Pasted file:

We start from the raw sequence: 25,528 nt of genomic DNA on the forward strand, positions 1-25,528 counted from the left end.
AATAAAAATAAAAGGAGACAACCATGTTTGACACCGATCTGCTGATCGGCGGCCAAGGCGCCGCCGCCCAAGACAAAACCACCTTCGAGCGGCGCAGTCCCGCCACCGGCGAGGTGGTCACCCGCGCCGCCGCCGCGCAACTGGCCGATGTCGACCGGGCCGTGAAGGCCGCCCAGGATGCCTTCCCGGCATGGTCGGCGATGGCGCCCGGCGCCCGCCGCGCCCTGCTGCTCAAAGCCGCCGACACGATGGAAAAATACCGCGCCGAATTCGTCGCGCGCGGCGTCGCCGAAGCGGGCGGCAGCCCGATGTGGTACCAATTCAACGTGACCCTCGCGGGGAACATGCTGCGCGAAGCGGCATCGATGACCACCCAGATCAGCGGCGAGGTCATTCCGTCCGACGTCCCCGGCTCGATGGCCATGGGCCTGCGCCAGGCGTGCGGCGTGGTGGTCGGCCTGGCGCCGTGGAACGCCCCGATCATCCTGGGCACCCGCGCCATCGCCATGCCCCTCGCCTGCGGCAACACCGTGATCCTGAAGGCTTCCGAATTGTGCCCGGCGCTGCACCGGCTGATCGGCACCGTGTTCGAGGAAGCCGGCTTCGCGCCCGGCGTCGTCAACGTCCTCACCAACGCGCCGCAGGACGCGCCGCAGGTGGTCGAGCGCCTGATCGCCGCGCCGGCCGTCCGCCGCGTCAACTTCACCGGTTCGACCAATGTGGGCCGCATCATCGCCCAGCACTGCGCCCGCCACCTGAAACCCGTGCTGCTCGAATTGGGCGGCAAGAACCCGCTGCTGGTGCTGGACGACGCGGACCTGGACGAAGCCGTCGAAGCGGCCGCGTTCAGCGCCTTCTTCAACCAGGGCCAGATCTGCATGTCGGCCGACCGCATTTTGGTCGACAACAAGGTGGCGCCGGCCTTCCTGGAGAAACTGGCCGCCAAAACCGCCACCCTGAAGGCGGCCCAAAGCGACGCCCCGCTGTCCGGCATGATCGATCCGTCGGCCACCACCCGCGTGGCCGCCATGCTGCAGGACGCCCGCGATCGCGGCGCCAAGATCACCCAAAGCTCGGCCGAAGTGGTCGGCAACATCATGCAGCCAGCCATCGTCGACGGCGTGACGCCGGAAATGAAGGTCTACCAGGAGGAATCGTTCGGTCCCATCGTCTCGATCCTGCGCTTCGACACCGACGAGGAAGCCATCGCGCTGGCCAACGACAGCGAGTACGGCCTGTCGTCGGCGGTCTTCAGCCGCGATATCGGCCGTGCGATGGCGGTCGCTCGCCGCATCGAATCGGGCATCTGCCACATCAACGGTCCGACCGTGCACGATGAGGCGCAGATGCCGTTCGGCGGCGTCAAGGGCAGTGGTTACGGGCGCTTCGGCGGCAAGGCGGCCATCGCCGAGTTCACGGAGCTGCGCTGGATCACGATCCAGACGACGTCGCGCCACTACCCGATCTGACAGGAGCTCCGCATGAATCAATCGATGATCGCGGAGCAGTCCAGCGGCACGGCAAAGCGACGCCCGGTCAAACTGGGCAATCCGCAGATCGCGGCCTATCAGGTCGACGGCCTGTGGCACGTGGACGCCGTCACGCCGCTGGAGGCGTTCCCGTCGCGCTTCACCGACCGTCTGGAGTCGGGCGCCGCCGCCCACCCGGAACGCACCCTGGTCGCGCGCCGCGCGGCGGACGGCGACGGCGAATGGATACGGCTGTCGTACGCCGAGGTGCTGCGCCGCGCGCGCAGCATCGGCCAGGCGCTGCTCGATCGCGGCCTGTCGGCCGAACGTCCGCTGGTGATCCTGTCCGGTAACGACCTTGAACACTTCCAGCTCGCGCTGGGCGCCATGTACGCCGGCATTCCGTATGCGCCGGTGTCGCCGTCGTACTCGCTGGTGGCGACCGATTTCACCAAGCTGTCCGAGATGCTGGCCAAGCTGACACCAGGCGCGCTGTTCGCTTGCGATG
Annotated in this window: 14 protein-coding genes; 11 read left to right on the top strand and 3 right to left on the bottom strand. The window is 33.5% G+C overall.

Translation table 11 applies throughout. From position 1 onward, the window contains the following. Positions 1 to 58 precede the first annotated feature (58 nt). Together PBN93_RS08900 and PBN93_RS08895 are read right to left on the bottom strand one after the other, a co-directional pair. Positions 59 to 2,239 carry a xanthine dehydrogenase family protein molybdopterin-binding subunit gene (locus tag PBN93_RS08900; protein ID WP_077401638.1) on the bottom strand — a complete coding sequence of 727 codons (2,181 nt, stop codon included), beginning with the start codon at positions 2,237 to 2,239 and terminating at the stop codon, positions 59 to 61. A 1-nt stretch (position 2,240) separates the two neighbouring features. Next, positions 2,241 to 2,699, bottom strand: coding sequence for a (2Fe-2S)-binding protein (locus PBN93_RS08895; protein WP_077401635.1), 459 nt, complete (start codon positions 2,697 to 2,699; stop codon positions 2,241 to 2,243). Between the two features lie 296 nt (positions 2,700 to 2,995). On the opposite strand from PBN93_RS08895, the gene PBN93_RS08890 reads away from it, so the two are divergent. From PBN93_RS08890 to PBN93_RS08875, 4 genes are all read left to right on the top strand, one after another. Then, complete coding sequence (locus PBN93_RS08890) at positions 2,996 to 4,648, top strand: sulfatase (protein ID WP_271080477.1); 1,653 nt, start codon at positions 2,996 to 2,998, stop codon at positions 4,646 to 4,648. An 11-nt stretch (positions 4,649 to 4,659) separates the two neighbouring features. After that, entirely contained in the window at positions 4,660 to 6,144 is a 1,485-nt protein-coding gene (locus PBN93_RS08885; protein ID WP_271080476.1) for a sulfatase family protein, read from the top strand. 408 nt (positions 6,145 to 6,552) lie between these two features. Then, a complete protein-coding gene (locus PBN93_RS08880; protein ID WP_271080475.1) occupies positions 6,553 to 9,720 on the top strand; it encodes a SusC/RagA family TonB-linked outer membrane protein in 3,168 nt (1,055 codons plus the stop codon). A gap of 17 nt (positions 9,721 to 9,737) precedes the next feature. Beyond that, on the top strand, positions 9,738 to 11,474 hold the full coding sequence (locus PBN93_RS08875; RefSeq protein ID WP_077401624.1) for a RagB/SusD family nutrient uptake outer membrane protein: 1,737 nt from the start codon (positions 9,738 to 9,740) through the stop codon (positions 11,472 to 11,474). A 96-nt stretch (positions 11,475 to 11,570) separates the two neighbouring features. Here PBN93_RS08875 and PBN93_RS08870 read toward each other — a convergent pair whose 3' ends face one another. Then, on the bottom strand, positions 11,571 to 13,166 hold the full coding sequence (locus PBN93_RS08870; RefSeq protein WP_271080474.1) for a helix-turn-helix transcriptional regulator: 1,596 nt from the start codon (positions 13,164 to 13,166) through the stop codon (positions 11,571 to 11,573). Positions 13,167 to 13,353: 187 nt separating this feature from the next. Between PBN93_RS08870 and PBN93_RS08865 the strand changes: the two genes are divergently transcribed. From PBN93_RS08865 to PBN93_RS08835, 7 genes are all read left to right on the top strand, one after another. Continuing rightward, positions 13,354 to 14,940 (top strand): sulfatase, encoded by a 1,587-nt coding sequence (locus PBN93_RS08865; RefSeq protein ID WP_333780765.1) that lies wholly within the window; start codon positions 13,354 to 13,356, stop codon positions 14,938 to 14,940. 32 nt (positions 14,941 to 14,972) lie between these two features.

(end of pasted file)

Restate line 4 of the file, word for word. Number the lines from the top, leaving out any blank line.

Translation table 11 applies throughout. From position 1 onward, the window contains the following. Positions 1 to 58 precede the first annotated feature (58 nt). Together PBN93_RS08900 and PBN93_RS08895 are read right to left on the bottom strand one after the other, a co-directional pair. Positions 59 to 2,239 carry a xanthine dehydrogenase family protein molybdopterin-binding subunit gene (locus tag PBN93_RS08900; protein ID WP_077401638.1) on the bottom strand — a complete coding sequence of 727 codons (2,181 nt, stop codon included), beginning with the start codon at positions 2,237 to 2,239 and terminating at the stop codon, positions 59 to 61. A 1-nt stretch (position 2,240) separates the two neighbouring features. Next, positions 2,241 to 2,699, bottom strand: coding sequence for a (2Fe-2S)-binding protein (locus PBN93_RS08895; protein WP_077401635.1), 459 nt, complete (start codon positions 2,697 to 2,699; stop codon positions 2,241 to 2,243). Between the two features lie 296 nt (positions 2,700 to 2,995). On the opposite strand from PBN93_RS08895, the gene PBN93_RS08890 reads away from it, so the two are divergent. From PBN93_RS08890 to PBN93_RS08875, 4 genes are all read left to right on the top strand, one after another. Then, complete coding sequence (locus PBN93_RS08890) at positions 2,996 to 4,648, top strand: sulfatase (protein ID WP_271080477.1); 1,653 nt, start codon at positions 2,996 to 2,998, stop codon at positions 4,646 to 4,648. An 11-nt stretch (positions 4,649 to 4,659) separates the two neighbouring features. After that, entirely contained in the window at positions 4,660 to 6,144 is a 1,485-nt protein-coding gene (locus PBN93_RS08885; protein ID WP_271080476.1) for a sulfatase family protein, read from the top strand. 408 nt (positions 6,145 to 6,552) lie between these two features. Then, a complete protein-coding gene (locus PBN93_RS08880; protein ID WP_271080475.1) occupies positions 6,553 to 9,720 on the top strand; it encodes a SusC/RagA family TonB-linked outer membrane protein in 3,168 nt (1,055 codons plus the stop codon). A gap of 17 nt (positions 9,721 to 9,737) precedes the next feature. Beyond that, on the top strand, positions 9,738 to 11,474 hold the full coding sequence (locus PBN93_RS08875; RefSeq protein ID WP_077401624.1) for a RagB/SusD family nutrient uptake outer membrane protein: 1,737 nt from the start codon (positions 9,738 to 9,740) through the stop codon (positions 11,472 to 11,474). A 96-nt stretch (positions 11,475 to 11,570) separates the two neighbouring features. Here PBN93_RS08875 and PBN93_RS08870 read toward each other — a convergent pair whose 3' ends face one another. Then, on the bottom strand, positions 11,571 to 13,166 hold the full coding sequence (locus PBN93_RS08870; RefSeq protein WP_271080474.1) for a helix-turn-helix transcriptional regulator: 1,596 nt from the start codon (positions 13,164 to 13,166) through the stop codon (positions 11,571 to 11,573). Positions 13,167 to 13,353: 187 nt separating this feature from the next. Between PBN93_RS08870 and PBN93_RS08865 the strand changes: the two genes are divergently transcribed. From PBN93_RS08865 to PBN93_RS08835, 7 genes are all read left to right on the top strand, one after another. Continuing rightward, positions 13,354 to 14,940 (top strand): sulfatase, encoded by a 1,587-nt coding sequence (locus PBN93_RS08865; RefSeq protein ID WP_333780765.1) that lies wholly within the window; start codon positions 13,354 to 13,356, stop codon positions 14,938 to 14,940. 32 nt (positions 14,941 to 14,972) lie between these two features.